With the Dano festival now (hopefully) a permanent fixture on the London events calendar, Korean participation in the Thames Festival, falling conveniently close to Chuseok, also now looks like becoming a new tradition. Last year Dulsori led the charge in organising Korea’s participation. This year the Cultural Centre took over. Perhaps with a bigger budget this time round, and with the triumphant success of 2007 as endorsement, the Korean Village had a much better location this year, closer to the centre of things. B-boy group Last For One made an appearance, but most of the visitors seemed to find a cut-down version of the hit stage show Jump! to be the main attraction.

Links: Read two accounts of the Thames Festival and a review of Jump! (the stage show)

4482 at the Bargehouse

Non-commercial exhibitions of visual arts, while containing individual items of interest, have in general been disappointing this year. Possibly the most satisfying exhibition at the Cultural Centre has been one which, on paper at least, offered the least potential: but the collection of reproductions of antique maps provided both visual and historical stimulation. With the more conventional exhibitions, the emphasis has been displaying the diversity of talent of a wide range of artists, meaning that curators have not been able to linger over the contribution of a particular individual, while the very diversity has made it difficult to present a coherent narrative. Paradoxically, it has been the commercial galleries which have put on exhibitions enabling a more in-depth consideration of an artist’s work and the issues (s)he is exploring. I-MYU Projects have continued their championing of Korean and other Asian artists – many of them London-based – and Union Gallery have also featured two Korean artists this year. I particularly enjoyed the parallel exhibitions of landscape artists at the two galleries. Those into minimalist art could enjoy the work of Lee Ufan at the Lisson Gallery, while a Soho bar hosted the simple cartoon-like work of Won Jaeran, and a Fulham surgery provided the space for a retrospective of the shimmeringly beautiful early work of Francesca Cho. Down in New Malden, the New Days Gallery hosted a number of visiting artists. But the exhibition I have chosen to represent the Korean visual arts scene in London this year is 4482: a huge exhibition of work by forty Korean artists working in London, held in a large gallery space in the OXO Tower wharf. Yes, it had the flaws of other multi-artist exhibitions in that you could not get an in-depth perspective of an individual artist, but the organisers tried to give another angle to the show by holding a panel session discussing the experiences of artists, curators and gallery owners trying to promote Korean artists in London. And to think that there are so many artists in London alone says something about the creative energy emanating from Korea.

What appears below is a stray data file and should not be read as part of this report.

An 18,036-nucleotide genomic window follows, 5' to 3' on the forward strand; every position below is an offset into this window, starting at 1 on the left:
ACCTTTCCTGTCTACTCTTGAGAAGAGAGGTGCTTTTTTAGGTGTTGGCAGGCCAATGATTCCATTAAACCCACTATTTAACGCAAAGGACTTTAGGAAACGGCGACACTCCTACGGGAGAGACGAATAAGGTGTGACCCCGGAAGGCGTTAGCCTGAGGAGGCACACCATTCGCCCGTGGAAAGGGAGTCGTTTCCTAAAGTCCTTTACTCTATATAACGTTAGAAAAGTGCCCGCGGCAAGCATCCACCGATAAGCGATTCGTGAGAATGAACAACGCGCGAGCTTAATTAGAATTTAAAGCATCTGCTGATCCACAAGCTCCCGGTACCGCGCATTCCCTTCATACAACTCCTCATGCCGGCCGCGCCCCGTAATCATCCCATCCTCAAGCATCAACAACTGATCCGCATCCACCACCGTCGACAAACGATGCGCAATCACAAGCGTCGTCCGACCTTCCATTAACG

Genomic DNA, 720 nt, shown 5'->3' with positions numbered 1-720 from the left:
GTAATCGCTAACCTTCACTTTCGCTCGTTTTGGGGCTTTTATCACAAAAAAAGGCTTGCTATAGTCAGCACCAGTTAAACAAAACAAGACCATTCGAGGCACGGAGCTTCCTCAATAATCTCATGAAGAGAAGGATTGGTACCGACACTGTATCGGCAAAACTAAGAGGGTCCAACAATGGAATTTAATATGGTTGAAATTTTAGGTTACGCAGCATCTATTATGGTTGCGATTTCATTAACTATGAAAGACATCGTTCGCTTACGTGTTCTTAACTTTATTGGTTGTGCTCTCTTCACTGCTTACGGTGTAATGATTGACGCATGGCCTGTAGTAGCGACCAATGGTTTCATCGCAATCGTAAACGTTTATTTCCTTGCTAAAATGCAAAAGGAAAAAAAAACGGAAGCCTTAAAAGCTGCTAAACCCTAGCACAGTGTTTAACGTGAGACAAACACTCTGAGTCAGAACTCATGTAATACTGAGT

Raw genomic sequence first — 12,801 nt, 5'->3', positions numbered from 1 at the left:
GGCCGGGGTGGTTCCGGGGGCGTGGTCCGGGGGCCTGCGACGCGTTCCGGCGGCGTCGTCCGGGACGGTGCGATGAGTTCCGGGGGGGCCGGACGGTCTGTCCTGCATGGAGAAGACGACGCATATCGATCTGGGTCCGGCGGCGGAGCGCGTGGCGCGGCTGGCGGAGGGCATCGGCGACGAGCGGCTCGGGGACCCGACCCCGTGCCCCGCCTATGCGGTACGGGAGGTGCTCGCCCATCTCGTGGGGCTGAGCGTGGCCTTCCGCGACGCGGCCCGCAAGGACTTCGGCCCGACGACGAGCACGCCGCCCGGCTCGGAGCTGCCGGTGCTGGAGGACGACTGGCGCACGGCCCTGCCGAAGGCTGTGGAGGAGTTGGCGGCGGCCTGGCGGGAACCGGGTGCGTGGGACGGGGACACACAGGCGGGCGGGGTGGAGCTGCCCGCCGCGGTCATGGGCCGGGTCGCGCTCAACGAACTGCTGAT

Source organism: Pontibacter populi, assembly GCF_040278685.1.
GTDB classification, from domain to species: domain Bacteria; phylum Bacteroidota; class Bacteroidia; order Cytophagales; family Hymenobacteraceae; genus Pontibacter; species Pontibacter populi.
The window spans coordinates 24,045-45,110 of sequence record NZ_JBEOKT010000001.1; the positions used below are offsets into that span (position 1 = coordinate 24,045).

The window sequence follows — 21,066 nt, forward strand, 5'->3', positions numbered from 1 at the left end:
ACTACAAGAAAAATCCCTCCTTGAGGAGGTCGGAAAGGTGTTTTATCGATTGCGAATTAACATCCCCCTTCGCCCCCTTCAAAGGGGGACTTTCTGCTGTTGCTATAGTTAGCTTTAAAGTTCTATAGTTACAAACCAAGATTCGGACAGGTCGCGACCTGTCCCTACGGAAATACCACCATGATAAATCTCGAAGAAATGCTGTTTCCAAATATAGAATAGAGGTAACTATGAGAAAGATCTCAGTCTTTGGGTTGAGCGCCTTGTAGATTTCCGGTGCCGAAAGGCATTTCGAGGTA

Housemaid at the Korean Film Festival

For me, the highlight of this year’s Korean film festival at the Barbican was not the high-profile headline film (The Good the Bad and the Weird), but the classic Kim Ki-young film, still going through restoration. Oh, and of course getting my photo taken with handsome heartthrob Lee Byung-hun.

Links: read all articles relating to the Korean Film Festival 2008

Here’s hoping we are treated to some equally stimulating events in 2009.